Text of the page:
The charming Calvary of Bardejov is located in the impressive surroundings on a steep hill not far from the town center. There are thirteen chapels hidden in the woods lining a meandering pathway, leading up to the Church of the Saint Cross on the top of the hill. Built in the eclectic historicist style, the Church attracts attention from afar due to its prominent facade, which gives it a truly original appearance.

The Calvary was built between 1863 and 1869 thanks to the efforts of a Catholic priest named Eduard Kacvinský. The construction of the Calvary was funded by donations and built by the local craftsmen and other inhabitants, including non-Catholics, who did not ask to be paid for their work. Rich and poor, old and young, ladies and gentlemen and their servants – all of these were being seen carrying bricks and stones up the hill, digging, pushing wheelbarrows, and doing other manual jobs. It was indeed a very unique social phenomenon.

In 1868, the Church of the Saint Cross was finished. Inside, visitors can find an altar depicting Jesus being taken off the cross, as well as the original Calvary paintings. In the choir, there is a plaque commemorating the founder of the Calvary in Bardejov – Eduard Kacvinský. Kacvinský is buried in a tomb underneath the Church. The statue of the archangel Gabriel is placed between the church towers. The picturesque temple creates a beautiful scenery above the city.

In 1869, the Calvary was consecrated. The temple used to have two bells back then, which were made in the manufacture of Ján Šmilniak in Bardejov.

The smaller bell, named Štefan, was named after the first Hungarian king. The larger one, Eduard, was named after Eduard Kacvinský. In 1904, another bell was added to the church inventory. This bell was named Anton. During the World War I, bells Štefan and Eduard were seized for military purposes.

There is a wide plateau outside the temple, which was artificially made during the construction. From the right side, the plateau is supported by a stone wall, which serves as an entrance to the subterranean chapel of Saint Mary Magdalene. Inside the chapel lies the Holy Sepulchre and the altar of Mary Magdalene.

Outside the chapel lies a cemetery, where the people of Bardejov used to bury important citizens, such as the priest and former mayor Gejza Žebrácky, Hungarian cartographer Jozef Homolka, biologist Kornel Chyzer and many others. The people who help build the Calvary are also buried there.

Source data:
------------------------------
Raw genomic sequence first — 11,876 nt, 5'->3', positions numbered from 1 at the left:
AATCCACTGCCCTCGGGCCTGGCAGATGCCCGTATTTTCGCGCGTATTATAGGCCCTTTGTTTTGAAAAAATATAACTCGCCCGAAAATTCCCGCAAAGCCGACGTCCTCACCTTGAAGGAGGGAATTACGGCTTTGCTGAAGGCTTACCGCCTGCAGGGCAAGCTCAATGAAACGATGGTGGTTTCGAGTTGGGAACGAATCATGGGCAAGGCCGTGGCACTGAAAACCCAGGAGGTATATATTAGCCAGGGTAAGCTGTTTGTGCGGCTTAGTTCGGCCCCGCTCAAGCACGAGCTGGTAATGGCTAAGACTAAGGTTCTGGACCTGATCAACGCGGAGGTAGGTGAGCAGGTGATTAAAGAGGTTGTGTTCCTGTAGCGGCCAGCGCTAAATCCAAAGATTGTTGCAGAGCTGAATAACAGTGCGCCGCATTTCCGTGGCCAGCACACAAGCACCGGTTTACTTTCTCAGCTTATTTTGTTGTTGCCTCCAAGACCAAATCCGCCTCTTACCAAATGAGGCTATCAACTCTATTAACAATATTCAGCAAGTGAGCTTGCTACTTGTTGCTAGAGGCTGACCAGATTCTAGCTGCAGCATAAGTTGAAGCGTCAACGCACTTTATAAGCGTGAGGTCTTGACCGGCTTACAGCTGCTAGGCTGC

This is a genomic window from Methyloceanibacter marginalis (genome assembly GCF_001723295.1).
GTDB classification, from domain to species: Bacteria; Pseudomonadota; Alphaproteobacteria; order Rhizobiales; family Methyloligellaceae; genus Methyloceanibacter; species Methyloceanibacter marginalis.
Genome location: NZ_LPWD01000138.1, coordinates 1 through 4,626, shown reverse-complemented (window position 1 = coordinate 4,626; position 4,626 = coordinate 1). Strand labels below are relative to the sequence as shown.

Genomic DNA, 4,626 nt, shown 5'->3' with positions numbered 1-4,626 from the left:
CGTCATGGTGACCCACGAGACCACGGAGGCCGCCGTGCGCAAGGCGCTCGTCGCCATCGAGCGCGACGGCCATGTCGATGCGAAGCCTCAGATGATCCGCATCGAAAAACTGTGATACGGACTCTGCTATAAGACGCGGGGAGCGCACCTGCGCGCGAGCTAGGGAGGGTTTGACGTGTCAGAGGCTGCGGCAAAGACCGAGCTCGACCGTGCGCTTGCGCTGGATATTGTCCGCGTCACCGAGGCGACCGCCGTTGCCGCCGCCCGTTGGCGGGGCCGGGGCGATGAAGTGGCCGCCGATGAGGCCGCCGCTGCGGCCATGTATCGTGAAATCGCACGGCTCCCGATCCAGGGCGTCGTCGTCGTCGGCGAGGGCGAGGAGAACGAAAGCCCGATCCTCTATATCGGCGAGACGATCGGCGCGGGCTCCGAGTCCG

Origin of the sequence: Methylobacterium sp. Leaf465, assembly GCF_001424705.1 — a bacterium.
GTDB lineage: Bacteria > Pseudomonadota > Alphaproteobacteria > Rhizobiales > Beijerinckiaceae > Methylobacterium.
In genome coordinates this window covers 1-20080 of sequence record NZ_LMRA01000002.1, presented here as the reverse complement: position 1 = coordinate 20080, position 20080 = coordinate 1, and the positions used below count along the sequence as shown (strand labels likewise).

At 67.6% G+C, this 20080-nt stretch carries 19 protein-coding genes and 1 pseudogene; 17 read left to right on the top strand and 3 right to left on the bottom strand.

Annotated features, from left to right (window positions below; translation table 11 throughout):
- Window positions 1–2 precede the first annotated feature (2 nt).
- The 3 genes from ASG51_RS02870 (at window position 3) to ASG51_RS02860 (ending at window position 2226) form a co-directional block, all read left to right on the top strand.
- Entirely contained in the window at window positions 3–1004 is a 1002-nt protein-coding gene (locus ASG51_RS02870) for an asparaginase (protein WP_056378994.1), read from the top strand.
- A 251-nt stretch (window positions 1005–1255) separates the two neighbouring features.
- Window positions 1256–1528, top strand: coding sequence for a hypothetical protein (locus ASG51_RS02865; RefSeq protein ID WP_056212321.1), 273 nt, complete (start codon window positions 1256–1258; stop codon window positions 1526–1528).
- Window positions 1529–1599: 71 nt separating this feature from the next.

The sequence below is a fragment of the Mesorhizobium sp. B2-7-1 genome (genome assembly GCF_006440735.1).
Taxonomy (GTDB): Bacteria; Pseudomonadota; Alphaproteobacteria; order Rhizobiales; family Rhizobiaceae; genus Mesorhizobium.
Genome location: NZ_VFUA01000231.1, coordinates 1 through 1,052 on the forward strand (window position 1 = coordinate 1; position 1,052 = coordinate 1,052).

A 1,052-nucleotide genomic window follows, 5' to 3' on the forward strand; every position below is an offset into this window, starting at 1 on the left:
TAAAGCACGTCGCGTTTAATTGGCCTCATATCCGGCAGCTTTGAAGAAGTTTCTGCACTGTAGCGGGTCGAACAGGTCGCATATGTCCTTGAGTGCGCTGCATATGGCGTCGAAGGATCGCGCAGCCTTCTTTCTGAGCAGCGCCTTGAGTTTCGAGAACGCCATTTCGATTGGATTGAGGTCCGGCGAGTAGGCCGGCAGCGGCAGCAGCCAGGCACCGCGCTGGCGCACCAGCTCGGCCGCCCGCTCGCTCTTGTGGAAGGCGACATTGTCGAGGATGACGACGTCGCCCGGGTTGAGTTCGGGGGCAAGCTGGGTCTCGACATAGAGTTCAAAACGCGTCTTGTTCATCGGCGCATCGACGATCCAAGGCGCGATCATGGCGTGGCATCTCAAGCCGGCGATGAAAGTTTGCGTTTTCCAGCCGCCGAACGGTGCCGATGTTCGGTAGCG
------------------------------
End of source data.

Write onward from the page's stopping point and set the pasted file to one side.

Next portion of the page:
The inherent part of the Calvary are the chapels symbolizing 14 Stations of the Cross. However, there are only 13 chapels on the Calvary, because the seventh and the eight stations are placed in a conjoined chapel. The chapels are located on a hillside along the serpentine pathway. They were built thanks to donations. The donors, by contributing to the construction of the Calvary, gained the right to bury their deceased family members in the tombs inside the chapels.

The last eight stations of the Way of the Cross (VII – XIV) were built before 1868. The first six stations were being built gradually up until the beginning of the 20th century.

The chapels used to be locked and used for serving mass. Today they are only protected by iron sheets, while the oil paintings depicting individual stations are no longer there.

Fifty years after the Calvary was built, a major reconstruction of the church was needed, since it was extensively damaged by the time and the war. The reconstruction, which lasted from 1920 to 1921, was handled by the vicar Gejza Žebrácky. Among the innovations were was the new roof was built, newly painted walls of the church, a new altar painting, painted windows and the marble cross outside the temple. The new windows were made thanks to donations of individual families from Bardejov.

The reconstruction was possible due to voluntary donations of members of numerous parishes. Žebrácky also mobilized expats in the US. Their donations allowed for the purchase of two new bells, which were made in the Czech town of Broumov. The following major reconstruction was carried out between 1991 and 1993.

The location of the Calvary is very deliberate, since is used to be possible to see the temple from several surrounding villages. However, this dominance is nowadays eliminated by the thick foliage. Pilgrimages take place three times per year, on Sunday after the Feast of the Cross, Sunday after the Feast of the Cross Discovery, and Sunday after the commemoration of Mary Magdalene.

Translated by:
Zuzana Šottová, M.A.